The poem begins in the Malvern Hills, Worcestershire. The poet falls asleep and has a vision of a tower set high upon a hill and a fortress (dongeon) lying deep in a valley; the tower, in keeping with medieval allegory, is a symbol of Heaven, and the "dungeon" is a symbol of Hell. Between these two symbolic places, there is a "fair field full of folk," representing the world of mankind. In the early part of the poem, Piers, the humble plowman of the title, appears and offers himself as the narrator's guide to truth. The latter part of the work, however, is concerned with the narrator's search for Dowel, ("Do-Well") Dobet ("Do-Better") and Dobest ("Do-best"), three allegorical figures who, as their names suggest, illustrate the ways of virtue. In particular, Dowel illustrates the virtue of conscience, Dobet the virtue of grace, and Dobest the virtue of charity. A sample of the poem's language and style can be heard in the following excerpt, from the poem's prologue:

In a summer season • when soft was the sun,
I clothed myself in a cloak as I shepherd were,
Habit like a hermit's • unholy in works,
And went wide in the world • wonders to hear.
But on a May morning • on Malvern hills,
A marvel befell me • of fairy, methought.
I was weary with wandering • and went me to rest
Under a broad bank • by a brook's side,
And as I lay and leaned over • and looked into the waters
I fell into a sleep • for it sounded so merry.
Then began I to dream • a marvellous dream,
That I was in a wilderness • wist I not where.
As I looked to the east • right into the sun,
I saw a tower on a toft • worthily built;
A deep dale beneath • a dungeon therein,
With deep ditches and dark • and dreadful of sight
A fair field full of folk • found I in between,
Of all manner of men • the rich and the poor,
Working and wandering • as the world asketh.
Some put them to plow • and played little enough,
At setting and sowing • they sweated right hard
And won that which wasters • by gluttony destroy.
Some put them to pride • and apparelled themselves so
In a display of clothing • they came disguised.
To prayer and penance • put themselves many,
All for love of our Lord • living hard lives,
In hope for to have • heavenly bliss.
Such as anchorites and hermits • that kept them in their cells,
And desired not the country • around to roam;
Nor with luxurious living • their body to please.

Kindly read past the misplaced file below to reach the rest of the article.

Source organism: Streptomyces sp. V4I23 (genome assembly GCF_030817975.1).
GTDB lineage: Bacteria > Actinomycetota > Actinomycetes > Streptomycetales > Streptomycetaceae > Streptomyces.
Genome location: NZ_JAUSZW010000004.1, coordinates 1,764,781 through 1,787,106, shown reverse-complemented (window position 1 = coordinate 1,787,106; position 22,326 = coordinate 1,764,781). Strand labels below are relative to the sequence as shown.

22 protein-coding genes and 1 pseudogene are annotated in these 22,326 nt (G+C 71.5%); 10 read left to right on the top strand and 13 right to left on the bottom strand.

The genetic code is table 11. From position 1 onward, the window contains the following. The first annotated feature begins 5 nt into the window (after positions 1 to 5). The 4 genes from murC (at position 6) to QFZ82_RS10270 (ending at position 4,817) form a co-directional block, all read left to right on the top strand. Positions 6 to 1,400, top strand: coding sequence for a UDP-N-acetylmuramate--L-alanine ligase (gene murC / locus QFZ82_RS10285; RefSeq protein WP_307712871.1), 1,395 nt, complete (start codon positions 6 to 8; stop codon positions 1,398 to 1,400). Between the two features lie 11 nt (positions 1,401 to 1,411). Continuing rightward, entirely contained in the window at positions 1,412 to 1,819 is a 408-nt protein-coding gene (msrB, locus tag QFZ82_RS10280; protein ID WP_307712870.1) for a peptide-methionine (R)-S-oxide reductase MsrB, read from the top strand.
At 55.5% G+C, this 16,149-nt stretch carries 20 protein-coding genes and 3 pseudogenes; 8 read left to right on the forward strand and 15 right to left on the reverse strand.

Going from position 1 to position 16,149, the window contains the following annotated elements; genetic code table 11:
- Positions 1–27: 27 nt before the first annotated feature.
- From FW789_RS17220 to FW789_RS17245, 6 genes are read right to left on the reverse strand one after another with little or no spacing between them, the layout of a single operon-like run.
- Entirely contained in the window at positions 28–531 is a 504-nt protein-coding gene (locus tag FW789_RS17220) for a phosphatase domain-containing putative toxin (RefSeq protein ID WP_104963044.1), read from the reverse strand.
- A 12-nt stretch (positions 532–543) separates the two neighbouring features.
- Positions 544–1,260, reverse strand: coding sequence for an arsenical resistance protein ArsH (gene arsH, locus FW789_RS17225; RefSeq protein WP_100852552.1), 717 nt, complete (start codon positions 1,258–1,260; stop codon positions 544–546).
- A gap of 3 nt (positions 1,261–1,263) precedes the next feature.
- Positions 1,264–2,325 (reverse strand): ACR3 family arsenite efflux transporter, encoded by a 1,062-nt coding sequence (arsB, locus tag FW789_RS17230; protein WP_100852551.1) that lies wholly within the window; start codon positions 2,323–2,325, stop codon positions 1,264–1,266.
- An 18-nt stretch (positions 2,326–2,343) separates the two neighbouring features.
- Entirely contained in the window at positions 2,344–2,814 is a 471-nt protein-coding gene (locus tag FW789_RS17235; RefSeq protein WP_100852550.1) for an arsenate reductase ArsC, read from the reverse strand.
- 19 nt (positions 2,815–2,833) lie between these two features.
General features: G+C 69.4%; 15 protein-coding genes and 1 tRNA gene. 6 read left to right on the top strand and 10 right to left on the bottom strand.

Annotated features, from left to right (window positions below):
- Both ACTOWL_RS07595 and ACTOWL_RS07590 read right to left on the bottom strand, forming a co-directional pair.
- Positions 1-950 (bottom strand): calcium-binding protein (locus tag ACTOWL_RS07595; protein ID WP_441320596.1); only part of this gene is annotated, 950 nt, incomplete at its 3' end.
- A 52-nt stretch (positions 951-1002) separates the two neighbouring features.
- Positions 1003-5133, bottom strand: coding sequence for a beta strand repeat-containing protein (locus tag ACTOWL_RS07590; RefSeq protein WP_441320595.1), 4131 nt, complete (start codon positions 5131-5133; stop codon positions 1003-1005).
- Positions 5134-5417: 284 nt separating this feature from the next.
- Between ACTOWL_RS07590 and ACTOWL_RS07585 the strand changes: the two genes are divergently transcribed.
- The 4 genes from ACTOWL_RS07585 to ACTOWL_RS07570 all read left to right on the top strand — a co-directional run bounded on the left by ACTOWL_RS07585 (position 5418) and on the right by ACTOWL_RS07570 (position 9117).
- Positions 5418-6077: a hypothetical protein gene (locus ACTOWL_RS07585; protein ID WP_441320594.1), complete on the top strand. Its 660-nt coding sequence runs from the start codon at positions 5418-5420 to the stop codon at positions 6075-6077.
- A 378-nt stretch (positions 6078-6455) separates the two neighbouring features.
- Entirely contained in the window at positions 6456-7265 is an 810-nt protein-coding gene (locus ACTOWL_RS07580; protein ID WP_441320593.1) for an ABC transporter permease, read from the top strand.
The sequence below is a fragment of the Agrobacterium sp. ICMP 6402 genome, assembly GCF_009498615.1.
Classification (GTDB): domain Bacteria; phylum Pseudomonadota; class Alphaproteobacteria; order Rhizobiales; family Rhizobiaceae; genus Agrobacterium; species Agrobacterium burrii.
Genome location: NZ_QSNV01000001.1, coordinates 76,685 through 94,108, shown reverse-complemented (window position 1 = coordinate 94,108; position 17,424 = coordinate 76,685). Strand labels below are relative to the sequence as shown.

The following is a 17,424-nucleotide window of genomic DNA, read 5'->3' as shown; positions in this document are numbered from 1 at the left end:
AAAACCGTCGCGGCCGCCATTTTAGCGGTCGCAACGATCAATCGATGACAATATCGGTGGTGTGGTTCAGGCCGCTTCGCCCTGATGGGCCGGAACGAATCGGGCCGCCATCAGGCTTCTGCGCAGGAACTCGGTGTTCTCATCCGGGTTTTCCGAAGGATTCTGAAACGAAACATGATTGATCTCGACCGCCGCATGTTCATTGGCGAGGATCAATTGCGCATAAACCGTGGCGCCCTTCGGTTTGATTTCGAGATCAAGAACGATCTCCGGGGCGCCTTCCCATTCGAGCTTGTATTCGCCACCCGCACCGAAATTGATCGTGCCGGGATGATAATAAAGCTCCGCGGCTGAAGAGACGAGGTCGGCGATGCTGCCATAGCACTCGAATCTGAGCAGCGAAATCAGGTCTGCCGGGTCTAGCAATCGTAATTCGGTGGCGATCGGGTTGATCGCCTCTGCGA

And some chose trade • they fared the better,
As it seemeth to our sight • that such men thrive.
In a somer seson, whan softe was the sonne,
I shoop me into shroudes as I a sheep were,
In habite as an heremite unholy of werkes,
Wente wide in this world wondres to here.
Ac on a May morwenynge on Malverne hilles
Me bifel a ferly, of Fairye me thoghte.
I was wery forwandred and wente me to reste
Under a brood bank by a bourne syde;
And as I lay and lenede and loked on the watres,
I slombred into a slepyng, it sweyed so murye.
Thanne gan I meten a merveillous swevene —
That I was in a wildernesse, wiste I nevere where.
Ac as I biheeld into the eest an heigh to the sonne,
I seigh a tour on a toft trieliche ymaked,
A deep dale bynethe, a dongeon therinne,
With depe diches and derke and dredfulle of sighte.
A fair feeld ful of folk fond I ther bitwene —
Of alle manere of men, the meene and the riche,
Werchynge and wandrynge as the world asketh.
Somme putten hem to the plough, pleiden ful selde,
In settynge and sowynge swonken ful harde,
And wonnen that thise wastours with glotonye destruyeth
And somme putten hem to pride, apparailed hem therafter,
In contenaunce of clothynge comen disgised-
In preieres and penaunce putten hem manye,
Al for the love of Oure Lord lyveden ful streyte
In hope to have heveneriche blisse —
As ancres and heremites that holden hem in hire selles,
Coveiten noght in contree to cairen aboute
For no likerous liflode hire likame to plese.
And somme chosen chaffare; they cheveden the bettre —
As it semeth to oure sight that swiche men thryveth.

The poem is extremely difficult to summarize, due to in part to its nature as a densely allegorical series of dream-visions. The poem has no clear narrative to speak of; although there is a clear protagonist, Piers, and the poem does indeed follow his development as a Christian,. Piers Plowman is more an instructional poem rather than an epic story in the vein of Dante Alighieri or Geoffrey Chaucer. Moreover, Langland's style is somewhat erratic, and the poem frequently diverges into various tangents on political and theological subjects.